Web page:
Monday, November 27, 2017

Why college fraternities are bad for boys too

Recent exposé documentaries like The Hunting Ground, have shed light on the sexual assault epidemic that has gripped college campuses across the US. Although there is no clear profile of what a sexual predator on campus looks like, statistics have shown that fraternity members are three times more likely than other males to commit rape. This is a startling figure.

In 2014, a BBC correspondent spoke to students in Boulder about the problem. Nearly all those interviewed blamed ‘frat’ culture for encouraging and justifying sexually predatory behaviour amongst their members. Significantly, no spokesperson from any fraternity or Greek Life organisation in Boulder was willing to comment publicly on the issue.

However, one frat member, Edmund, volunteered to give the BBC reporter “the other side to the story”. Edmund defended fraternities, arguing that they are often scapegoated when it comes to incidents of sexual assault. He accused the media and wider student body of misinterpreting fraternity culture. Instead Edmund insisted that college fraternities are “founded on Christian values”. 

When asked about specific instances involving fraternity members, Edmund expressed the opinion that girls who dress in what he called “extremely provocative clothing” and who drink excessive amounts of alcohol at a party are “setting themselves up for a hook-up of sorts”. Edmund was also critical of the affirmative consent requirement under American law, arguing that it means, in reality, that a boy needs a girl’s permission to “unbutton every button on her shirt”. Evidently then, Edmund believes that legally no girl should be allowed to refuse her consent if a boy wishes to undress her. That, to say the least, is a very interesting viewpoint - assuming, of course, it fairly represents what fraternities believe in!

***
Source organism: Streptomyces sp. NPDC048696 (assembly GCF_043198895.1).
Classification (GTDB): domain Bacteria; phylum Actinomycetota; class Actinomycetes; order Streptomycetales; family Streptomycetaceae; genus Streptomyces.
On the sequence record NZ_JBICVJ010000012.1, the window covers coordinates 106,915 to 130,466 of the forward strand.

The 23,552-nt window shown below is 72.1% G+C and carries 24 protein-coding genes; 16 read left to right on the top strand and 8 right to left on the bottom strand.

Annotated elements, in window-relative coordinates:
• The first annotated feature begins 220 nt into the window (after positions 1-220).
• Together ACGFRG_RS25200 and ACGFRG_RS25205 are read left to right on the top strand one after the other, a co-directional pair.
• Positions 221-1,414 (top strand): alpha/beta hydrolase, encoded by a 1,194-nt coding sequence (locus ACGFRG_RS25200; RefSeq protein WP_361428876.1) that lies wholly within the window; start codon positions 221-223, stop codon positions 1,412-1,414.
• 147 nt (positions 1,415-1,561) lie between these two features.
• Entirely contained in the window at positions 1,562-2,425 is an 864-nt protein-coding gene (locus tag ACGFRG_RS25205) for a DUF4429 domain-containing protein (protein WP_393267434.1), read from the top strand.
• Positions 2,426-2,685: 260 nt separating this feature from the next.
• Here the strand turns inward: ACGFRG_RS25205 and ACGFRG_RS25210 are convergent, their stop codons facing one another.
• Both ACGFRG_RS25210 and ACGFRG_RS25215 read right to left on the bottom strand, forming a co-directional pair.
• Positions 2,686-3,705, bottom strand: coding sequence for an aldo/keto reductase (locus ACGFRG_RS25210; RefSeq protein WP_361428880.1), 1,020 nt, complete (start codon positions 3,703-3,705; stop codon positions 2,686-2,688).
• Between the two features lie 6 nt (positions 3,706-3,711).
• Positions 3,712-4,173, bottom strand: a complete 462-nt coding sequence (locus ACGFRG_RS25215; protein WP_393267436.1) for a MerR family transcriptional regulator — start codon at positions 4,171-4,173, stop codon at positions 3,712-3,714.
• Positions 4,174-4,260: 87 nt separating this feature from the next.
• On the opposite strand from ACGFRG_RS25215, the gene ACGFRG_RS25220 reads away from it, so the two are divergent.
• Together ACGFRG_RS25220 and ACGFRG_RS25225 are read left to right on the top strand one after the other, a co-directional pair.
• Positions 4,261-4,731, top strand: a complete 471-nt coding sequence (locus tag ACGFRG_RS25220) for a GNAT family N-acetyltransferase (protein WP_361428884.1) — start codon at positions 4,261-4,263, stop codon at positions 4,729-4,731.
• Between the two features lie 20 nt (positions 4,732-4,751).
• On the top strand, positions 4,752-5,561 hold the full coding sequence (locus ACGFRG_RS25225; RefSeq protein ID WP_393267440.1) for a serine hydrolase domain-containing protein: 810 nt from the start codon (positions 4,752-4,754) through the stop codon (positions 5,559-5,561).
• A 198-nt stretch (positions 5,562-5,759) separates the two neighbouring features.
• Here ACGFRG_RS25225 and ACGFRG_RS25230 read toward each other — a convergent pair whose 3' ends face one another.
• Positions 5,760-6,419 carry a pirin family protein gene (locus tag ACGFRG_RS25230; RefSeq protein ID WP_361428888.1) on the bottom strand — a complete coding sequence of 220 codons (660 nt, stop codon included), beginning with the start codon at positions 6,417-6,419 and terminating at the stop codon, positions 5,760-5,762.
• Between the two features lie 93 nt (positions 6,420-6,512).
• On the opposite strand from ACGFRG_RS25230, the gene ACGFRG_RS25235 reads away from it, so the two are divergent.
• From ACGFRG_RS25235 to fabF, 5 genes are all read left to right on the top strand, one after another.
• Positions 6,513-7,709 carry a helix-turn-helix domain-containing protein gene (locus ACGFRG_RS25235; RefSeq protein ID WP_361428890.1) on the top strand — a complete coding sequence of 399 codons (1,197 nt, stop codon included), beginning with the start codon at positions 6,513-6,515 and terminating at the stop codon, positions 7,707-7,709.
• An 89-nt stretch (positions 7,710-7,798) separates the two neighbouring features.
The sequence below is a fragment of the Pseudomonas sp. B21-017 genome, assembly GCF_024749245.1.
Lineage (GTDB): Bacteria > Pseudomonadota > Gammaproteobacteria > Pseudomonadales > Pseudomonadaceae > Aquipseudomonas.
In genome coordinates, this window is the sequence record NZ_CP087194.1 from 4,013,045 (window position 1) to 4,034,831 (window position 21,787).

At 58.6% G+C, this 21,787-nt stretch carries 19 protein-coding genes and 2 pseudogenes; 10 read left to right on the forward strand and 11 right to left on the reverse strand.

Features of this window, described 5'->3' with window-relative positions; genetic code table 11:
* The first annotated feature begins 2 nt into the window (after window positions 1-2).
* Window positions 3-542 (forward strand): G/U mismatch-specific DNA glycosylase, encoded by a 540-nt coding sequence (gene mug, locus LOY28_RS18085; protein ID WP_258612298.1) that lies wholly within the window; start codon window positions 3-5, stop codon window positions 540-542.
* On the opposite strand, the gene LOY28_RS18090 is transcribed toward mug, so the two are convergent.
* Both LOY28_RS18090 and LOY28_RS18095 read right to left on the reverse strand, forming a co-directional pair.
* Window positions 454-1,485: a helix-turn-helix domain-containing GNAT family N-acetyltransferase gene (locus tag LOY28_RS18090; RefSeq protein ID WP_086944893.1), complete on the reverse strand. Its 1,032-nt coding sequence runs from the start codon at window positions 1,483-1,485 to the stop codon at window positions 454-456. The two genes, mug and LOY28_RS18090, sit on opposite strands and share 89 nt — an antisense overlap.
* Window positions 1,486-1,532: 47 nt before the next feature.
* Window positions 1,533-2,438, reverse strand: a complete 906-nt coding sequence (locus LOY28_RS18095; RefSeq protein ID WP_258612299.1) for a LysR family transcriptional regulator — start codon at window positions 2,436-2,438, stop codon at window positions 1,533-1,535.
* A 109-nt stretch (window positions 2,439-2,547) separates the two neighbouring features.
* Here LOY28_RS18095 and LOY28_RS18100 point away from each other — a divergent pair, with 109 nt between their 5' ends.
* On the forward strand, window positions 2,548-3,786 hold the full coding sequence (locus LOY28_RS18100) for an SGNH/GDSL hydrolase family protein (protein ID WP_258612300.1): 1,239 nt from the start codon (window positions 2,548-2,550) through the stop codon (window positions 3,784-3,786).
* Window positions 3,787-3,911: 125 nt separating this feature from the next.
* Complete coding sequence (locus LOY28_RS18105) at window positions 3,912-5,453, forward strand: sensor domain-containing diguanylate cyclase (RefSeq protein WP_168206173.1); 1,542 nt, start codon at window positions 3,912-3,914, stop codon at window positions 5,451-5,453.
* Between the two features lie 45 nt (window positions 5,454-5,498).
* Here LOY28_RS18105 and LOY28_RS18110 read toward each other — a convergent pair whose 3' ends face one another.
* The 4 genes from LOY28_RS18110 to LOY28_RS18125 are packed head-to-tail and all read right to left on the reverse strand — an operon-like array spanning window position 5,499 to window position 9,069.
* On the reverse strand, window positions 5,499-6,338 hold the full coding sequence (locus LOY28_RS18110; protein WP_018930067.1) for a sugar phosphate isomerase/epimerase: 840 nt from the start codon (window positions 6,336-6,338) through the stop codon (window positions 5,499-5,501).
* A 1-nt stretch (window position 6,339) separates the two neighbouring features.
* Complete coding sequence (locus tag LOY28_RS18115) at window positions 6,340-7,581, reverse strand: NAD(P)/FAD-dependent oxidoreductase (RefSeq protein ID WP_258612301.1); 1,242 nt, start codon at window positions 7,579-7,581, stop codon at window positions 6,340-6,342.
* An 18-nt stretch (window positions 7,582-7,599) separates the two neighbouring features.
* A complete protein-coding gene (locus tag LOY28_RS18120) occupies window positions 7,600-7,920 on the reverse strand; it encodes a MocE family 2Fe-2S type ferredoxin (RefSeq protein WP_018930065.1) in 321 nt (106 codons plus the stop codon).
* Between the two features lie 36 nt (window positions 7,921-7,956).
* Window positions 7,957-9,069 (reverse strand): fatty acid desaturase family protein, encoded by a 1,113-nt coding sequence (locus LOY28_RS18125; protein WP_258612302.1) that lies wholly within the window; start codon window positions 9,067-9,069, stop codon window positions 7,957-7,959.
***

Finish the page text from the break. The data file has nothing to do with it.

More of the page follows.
As far as I see, then, public statements by frat members such as Edmund - and the general frat organisation response (or lack of it) to student and media attacks on Greek life - make it easy for feminists to view fraternity culture as a threat to women. Yet, from what I’ve observed, there seems to be just as good a case for regarding fraternities as a threat to boys as well.